As we and others have frequently complained, the Supreme Court has been notably reluctant to take Second Amendment cases in recent years. That reluctance has let a number of lower court rulings that directly conflict with the Heller and McDonald decisions stand in a number of districts.
Speculation by Court watchers was that, because of the unpredictability of former Justice Anthony Kennedy, the pro-2A justices would rather let those Heller-defying lower court rulings stand than risk Kennedy siding with the left-leaning Justices and issuing an adverse gun rights decision.
But Kennedy is gone, replaced by Justice Brett Kavanaugh, who has a solid record of Second Amendment support in his opinion paper trail.
This from reason.com:
The D.C. “assault weapon” ban covers a list of specific models as well as guns that meet certain criteria. A semi-automatic rifle that accepts a detachable magazine is illegal, for instance, if it has any of six prohibited features, including an adjustable stock, a pistol grip, or a flash suppressor. “The list appears to be haphazard,” Kavanaugh noted. “It bans certain semi-automatic rifles but not others—with no particular explanation or rationale for why some made the list and some did not.” In any case, he concluded, the law is inconsistent with the landmark 2008 case District of Columbia v. Heller.
“In Heller,” Kavanaugh noted, “the Supreme Court held that handguns—the vast majority of which today are semi-automatic—are constitutionally protected because they have not traditionally been banned and are in common use by law-abiding citizens. There is no meaningful or persuasive constitutional distinction between semi-automatic handguns and semi-automatic rifles. Semi-automatic rifles, like semi-automatic handguns, have not traditionally been banned and are in common use by law-abiding citizens for self-defense in the home, hunting, and other lawful uses. Moreover, semi-automatic handguns are used in connection with violent crimes far more than semi-automatic rifles are. It follows from Heller‘s protection of semi-automatic handguns that semi-automatic rifles are also constitutionally protected and that D.C.’s ban on them is unconstitutional.”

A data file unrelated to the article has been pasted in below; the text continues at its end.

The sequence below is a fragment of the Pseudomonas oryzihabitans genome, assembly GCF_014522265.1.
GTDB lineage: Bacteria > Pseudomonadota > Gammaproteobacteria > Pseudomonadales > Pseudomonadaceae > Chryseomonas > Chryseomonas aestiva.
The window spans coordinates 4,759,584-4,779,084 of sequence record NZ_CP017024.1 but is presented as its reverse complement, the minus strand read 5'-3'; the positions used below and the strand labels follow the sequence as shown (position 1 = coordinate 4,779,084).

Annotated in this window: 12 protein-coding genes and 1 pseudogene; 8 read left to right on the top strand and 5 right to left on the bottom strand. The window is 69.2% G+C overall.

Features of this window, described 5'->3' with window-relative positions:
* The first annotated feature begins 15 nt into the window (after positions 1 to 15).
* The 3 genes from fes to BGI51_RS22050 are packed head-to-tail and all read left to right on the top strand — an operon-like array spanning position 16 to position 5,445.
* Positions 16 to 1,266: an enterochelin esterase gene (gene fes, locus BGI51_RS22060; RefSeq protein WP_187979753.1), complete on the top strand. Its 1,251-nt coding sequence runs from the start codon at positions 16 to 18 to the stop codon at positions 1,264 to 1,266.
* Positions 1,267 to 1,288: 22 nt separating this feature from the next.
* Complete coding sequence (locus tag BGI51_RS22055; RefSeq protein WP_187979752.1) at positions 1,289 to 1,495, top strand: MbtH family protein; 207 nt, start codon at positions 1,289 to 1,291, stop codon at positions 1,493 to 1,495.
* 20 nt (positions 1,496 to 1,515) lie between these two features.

Some gun rights supporters blew a gasket in November when the Court, with Kavanaugh in place, denied cert in Rothery, the California may issue case. But as attorney and friend of TTAG LKB pointed out, Rothery had a number of problems that made it a less-than ideal test case.
He saw another case on the horizon that is, in his estimation, an ideal candidate for Supreme Court review.
I believe that the day of reckoning for the anti-2A forces is coming. Roberts being Roberts (and I think he’s going to be the key vote given the current composition of the Court), he’s going to want a near-perfect test case before he’ll enforce/expand Heller. There are several in the pipeline that might do the job.
My prediction is that whatever case they take, Roberts writes a narrow opinion that declares that laws that impinge 2A rights are subject to strict scrutiny, and kicks the case back down for determination under that standard. (Thomas will write a blistering concurrence joined by 2-3 others saying that there’s no need to send it back, as there is no way the law in question survives strict scrutiny.) …
Roberts and likely Kavanaugh are going to want to wait for an ideal 2A test case. Best bet right now is New York State Rifle and Pistol Association v. City of New York, given that the NYC laws are so draconian as to amount to a blanket denial of 2A rights. We should have a decision on whether they will hear the case early next year.
Today, the court vindicated LKB’s prognostication powers, granting cert to New York State Rifle and Pistol Association v. City of New York, a case that challenges the city’s prohibition on transporting licensed, locked and unloaded handguns outside the city.
While ruling the law unconstitutional would seem to only overturn New York City’s law, LKB expects a narrowly crafted opinion that declares that any law that restricts Second Amendment rights would be subject to strict scrutiny, the highest possible threshold.
If that were to happen, it . . .
…would nuke just about all the Heller-agnostic Court of Appeals rulings out there (which typically hold that 2A challenges get only intermediate scrutiny or rational basis review), and make it very hard for district and circuit judges to continue to wink at Heller. When laws are subject to “strict scrutiny” constitutional analysis — for example, laws that impose prior restraints on free speech — almost never survive the challenge.
That would mean our friends living behind enemy lines in states like California, Washington, Hawaii, New York, New Jersey, Massachusetts, Connecticut and Maryland would have many of their constitutionally protected gun rights restored.
We, like you, will be watching this case closely. Stay tuned.